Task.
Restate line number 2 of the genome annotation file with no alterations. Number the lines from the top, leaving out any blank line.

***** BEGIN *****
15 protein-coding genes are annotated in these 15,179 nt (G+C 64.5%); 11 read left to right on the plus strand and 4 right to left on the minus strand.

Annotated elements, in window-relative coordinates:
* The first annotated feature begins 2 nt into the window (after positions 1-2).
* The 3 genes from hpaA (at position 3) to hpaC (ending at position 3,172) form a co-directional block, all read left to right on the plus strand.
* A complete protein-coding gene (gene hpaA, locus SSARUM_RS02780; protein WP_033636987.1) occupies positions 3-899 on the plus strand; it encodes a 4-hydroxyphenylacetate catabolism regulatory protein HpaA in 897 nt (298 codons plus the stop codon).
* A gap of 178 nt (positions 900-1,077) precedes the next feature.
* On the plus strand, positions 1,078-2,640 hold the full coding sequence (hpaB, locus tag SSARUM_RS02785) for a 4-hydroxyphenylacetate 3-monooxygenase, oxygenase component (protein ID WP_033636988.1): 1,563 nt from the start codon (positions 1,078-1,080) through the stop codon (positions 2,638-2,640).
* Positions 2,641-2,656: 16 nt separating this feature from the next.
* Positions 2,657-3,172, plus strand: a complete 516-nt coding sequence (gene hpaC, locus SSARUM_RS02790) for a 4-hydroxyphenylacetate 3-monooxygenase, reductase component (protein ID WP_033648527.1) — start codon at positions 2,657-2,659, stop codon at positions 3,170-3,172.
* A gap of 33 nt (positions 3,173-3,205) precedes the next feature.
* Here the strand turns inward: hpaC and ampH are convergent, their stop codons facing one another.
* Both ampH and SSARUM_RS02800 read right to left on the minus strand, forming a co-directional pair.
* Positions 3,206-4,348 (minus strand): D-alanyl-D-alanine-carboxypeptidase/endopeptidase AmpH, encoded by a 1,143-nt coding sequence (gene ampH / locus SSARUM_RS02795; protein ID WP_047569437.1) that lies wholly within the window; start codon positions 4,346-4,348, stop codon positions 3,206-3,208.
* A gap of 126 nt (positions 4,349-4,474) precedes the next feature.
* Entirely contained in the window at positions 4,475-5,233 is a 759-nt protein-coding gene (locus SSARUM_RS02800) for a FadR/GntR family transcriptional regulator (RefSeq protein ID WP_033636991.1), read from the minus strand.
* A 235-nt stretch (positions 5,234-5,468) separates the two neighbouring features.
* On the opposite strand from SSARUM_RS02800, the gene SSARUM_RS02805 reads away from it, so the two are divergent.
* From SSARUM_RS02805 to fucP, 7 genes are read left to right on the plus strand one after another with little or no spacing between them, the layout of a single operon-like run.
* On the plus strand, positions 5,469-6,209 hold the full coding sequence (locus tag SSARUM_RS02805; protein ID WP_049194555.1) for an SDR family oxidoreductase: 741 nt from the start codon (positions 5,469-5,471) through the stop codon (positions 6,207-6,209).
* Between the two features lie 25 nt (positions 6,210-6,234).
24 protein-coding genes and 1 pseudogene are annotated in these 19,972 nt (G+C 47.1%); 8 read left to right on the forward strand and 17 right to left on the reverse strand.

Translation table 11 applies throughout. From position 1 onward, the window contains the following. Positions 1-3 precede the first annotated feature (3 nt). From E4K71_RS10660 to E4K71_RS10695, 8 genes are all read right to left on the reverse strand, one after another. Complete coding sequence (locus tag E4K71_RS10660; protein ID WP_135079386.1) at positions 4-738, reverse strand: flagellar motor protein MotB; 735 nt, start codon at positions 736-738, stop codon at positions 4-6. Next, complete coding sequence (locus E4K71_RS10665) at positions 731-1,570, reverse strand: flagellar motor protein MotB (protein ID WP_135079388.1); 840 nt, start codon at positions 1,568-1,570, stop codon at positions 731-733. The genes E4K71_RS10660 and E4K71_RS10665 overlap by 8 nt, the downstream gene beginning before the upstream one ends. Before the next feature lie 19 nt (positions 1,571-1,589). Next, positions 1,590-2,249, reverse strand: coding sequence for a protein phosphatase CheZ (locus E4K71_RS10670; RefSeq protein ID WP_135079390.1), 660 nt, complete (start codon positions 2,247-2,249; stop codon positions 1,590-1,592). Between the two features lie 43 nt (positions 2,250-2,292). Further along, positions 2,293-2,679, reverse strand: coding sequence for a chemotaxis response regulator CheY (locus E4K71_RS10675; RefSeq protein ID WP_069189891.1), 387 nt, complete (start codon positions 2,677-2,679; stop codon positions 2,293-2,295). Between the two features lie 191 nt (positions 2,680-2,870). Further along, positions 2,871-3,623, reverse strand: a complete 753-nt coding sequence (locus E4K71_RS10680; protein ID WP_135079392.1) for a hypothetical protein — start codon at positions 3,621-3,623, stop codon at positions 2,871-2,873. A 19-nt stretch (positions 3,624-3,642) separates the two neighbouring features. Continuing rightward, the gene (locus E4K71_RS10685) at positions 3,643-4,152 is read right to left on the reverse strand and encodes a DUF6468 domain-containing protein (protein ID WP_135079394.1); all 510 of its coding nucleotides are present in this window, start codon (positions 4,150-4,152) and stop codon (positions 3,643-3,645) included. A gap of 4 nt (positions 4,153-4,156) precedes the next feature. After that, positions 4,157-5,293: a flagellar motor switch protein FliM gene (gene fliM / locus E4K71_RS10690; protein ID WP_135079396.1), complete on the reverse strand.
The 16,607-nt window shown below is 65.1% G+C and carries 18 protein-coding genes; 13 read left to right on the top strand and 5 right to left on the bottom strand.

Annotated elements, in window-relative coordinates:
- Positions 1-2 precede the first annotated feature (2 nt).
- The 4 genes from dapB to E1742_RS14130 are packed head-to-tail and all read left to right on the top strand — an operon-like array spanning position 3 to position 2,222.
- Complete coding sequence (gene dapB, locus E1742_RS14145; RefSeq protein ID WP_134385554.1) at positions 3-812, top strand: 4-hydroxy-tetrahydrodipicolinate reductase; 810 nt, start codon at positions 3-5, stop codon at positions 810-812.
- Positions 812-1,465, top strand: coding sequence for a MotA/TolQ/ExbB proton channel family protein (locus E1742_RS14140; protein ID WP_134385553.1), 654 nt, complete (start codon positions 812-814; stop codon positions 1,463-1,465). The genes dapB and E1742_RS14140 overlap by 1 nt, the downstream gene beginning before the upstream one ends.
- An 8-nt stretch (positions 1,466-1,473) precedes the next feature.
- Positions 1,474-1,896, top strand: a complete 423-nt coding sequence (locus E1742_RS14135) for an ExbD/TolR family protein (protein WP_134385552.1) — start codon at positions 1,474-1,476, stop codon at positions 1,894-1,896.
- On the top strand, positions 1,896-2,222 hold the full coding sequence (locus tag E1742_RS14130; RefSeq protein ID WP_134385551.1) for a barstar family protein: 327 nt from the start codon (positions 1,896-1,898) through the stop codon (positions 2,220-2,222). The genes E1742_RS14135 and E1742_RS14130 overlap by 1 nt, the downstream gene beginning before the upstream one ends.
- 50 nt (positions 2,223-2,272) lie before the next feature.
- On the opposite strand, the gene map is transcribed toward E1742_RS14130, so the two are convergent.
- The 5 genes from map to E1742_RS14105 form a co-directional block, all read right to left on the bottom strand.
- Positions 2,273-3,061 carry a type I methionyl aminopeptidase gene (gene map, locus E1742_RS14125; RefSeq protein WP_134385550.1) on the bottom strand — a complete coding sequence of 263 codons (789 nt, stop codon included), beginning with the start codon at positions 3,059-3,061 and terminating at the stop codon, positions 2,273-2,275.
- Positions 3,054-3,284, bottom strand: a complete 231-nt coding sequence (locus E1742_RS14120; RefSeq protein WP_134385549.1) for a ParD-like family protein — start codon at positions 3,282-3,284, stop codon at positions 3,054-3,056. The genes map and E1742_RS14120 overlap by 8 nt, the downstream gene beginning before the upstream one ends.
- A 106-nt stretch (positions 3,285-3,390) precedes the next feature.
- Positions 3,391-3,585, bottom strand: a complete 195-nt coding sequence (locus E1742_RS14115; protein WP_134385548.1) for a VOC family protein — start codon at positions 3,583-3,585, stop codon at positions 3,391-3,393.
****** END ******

Annotated elements, in window-relative coordinates: